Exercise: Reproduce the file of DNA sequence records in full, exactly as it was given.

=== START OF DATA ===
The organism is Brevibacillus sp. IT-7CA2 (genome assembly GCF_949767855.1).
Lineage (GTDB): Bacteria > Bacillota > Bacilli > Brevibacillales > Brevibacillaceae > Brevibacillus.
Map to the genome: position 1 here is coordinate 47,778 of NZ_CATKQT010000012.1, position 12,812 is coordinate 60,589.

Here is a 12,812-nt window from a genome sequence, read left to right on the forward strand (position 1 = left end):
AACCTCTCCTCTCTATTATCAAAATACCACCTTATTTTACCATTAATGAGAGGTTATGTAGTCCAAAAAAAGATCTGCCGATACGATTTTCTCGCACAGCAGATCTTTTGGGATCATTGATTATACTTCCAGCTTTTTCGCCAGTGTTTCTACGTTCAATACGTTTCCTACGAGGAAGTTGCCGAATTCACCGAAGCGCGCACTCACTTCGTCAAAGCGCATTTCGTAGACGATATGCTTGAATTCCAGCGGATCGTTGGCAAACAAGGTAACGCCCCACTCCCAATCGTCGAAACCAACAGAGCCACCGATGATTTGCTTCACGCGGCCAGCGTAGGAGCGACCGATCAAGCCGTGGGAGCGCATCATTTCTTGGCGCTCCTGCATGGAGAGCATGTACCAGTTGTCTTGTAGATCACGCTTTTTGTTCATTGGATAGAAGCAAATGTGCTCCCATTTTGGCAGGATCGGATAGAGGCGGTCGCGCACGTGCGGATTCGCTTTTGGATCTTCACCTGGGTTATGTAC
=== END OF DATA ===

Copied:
The organism is Brevibacillus sp. IT-7CA2 (genome assembly GCF_949767855.1).
Lineage (GTDB): Bacteria > Bacillota > Bacilli > Brevibacillales > Brevibacillaceae > Brevibacillus.
Map to the genome: position 1 here is coordinate 47,778 of NZ_CATKQT010000012.1, position 12,812 is coordinate 60,589.

Here is a 12,812-nt window from a genome sequence, read left to right on the forward strand (position 1 = left end):
AACCTCTCCTCTCTATTATCAAAATACCACCTTATTTTACCATTAATGAGAGGTTATGTAGTCCAAAAAAAGATCTGCCGATACGATTTTCTCGCACAGCAGATCTTTTGGGATCATTGATTATACTTCCAGCTTTTTCGCCAGTGTTTCTACGTTCAATACGTTTCCTACGAGGAAGTTGCCGAATTCACCGAAGCGCGCACTCACTTCGTCAAAGCGCATTTCGTAGACGATATGCTTGAATTCCAGCGGATCGTTGGCAAACAAGGTAACGCCCCACTCCCAATCGTCGAAACCAACAGAGCCACCGATGATTTGCTTCACGCGGCCAGCGTAGGAGCGACCGATCAAGCCGTGGGAGCGCATCATTTCTTGGCGCTCCTGCATGGAGAGCATGTACCAGTTGTCTTGTAGATCACGCTTTTTGTTCATTGGATAGAAGCAAATGTGCTCCCATTTTGGCAGGATCGGATAGAGGCGGTCGCGCACGTGCGGATTCGCTTTTGGATCTTCACCTGGGTTATGTAC